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Roberta Riley's picture

Professors lead cushy lives. They get to stroll the grounds of stately, ivy-covered campuses, tailed by flocks of eager students who revere them as intellectual giants. Or so I’d always thought.

Then I met Susan. Susan is a smart, highly educated professor. She lives in the Tacoma area where she works hard preparing lessons, grading papers and quizzes, and faithfully responding to every student inquiry.  Students praise her teaching skills.

But none of these things matter to her employer.  Despite high performance reviews, Susan never knows if she will see another paycheck.  Unlike the tenured academics who enjoy secure jobs, steady pay, sick leave and good health benefits at many traditional universities, Susan is a so-called “adjunct professor” with a for profit corporation that runs an online university. She is paid a low hourly wage and her income fluctuates quite a bit from month to month.  She receives no benefits, or sick days. Her name has been changed to protect her innocence.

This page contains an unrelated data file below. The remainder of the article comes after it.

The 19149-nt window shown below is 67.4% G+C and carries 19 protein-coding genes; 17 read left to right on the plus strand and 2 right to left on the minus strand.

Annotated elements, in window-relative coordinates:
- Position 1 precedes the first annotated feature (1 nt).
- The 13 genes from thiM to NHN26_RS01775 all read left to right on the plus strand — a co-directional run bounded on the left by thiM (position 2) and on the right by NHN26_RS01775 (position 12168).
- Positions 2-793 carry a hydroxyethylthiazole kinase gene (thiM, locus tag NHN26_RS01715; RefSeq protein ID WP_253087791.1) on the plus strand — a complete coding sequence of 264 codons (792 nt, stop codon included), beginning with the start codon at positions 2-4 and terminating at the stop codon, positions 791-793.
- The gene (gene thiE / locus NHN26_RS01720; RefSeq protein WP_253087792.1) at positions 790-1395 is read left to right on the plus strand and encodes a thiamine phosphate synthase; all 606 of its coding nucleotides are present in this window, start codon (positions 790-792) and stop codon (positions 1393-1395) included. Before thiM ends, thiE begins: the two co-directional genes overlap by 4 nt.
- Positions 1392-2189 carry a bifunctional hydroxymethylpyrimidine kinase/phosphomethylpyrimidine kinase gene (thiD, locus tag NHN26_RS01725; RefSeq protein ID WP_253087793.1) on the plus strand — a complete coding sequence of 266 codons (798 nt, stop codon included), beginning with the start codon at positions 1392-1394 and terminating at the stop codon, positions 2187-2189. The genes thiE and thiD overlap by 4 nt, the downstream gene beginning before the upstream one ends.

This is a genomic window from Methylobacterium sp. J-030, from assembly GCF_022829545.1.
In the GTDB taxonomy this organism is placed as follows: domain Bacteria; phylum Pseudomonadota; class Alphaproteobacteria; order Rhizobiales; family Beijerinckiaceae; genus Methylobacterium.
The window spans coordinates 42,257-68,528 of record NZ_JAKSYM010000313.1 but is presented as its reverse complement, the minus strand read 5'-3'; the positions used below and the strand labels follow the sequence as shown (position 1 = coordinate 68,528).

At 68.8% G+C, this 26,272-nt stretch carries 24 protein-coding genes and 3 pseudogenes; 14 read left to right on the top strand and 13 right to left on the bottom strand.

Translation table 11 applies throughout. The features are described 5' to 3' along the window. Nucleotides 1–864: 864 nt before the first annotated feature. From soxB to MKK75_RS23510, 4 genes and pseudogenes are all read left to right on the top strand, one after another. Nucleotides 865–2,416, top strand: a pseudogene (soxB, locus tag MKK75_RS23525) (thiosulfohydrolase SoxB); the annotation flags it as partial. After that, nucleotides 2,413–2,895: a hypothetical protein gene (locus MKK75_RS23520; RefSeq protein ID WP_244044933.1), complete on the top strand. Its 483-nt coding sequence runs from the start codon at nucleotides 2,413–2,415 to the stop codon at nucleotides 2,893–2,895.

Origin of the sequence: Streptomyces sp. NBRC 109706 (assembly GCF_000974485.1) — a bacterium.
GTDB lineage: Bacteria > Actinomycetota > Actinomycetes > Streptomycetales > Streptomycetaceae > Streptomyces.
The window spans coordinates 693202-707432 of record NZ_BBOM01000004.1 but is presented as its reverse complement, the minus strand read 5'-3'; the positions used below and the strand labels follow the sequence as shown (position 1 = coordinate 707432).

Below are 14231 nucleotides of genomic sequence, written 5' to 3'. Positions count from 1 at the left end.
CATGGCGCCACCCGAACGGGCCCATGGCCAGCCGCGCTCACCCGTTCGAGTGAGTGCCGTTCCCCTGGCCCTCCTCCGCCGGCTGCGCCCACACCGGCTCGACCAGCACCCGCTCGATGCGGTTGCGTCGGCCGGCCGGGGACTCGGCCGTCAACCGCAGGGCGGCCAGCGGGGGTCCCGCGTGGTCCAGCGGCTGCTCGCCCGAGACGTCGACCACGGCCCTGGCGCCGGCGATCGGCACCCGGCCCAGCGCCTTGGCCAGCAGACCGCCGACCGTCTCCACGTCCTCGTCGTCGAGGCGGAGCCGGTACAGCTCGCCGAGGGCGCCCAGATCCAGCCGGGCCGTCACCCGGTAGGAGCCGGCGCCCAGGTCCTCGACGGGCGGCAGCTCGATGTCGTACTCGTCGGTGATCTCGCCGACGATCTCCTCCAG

Susan’s employer does not know that a few months ago, she was diagnosed with cancer. Out of sheer determination, she managed her class load and met her academic responsibilities, as she went through surgery and chemotherapy to save her life.

The worst is over, thank goodness.  Her doctors are optimistic she is cured, and her medical bills are fully paid.  "The Affordable Care Act literally saved my life. I could not have paid for all of this care had I been diagnosed with cancer a few years ago, when I was working as an uninsured adjunct professor."

Yet Susan lives in fear that if her employer gets any inkling of her cancer, she will lose her job.

Fortunately for Susan, and the rest of us, our new health law grants Americans the opportunity to sign up for affordable health coverage. And that is peace of mind nobody can take away.

Open enrollment starts November 1st  

YOU can sign up for affordable health insurance at:  or  Healthcare.Gov



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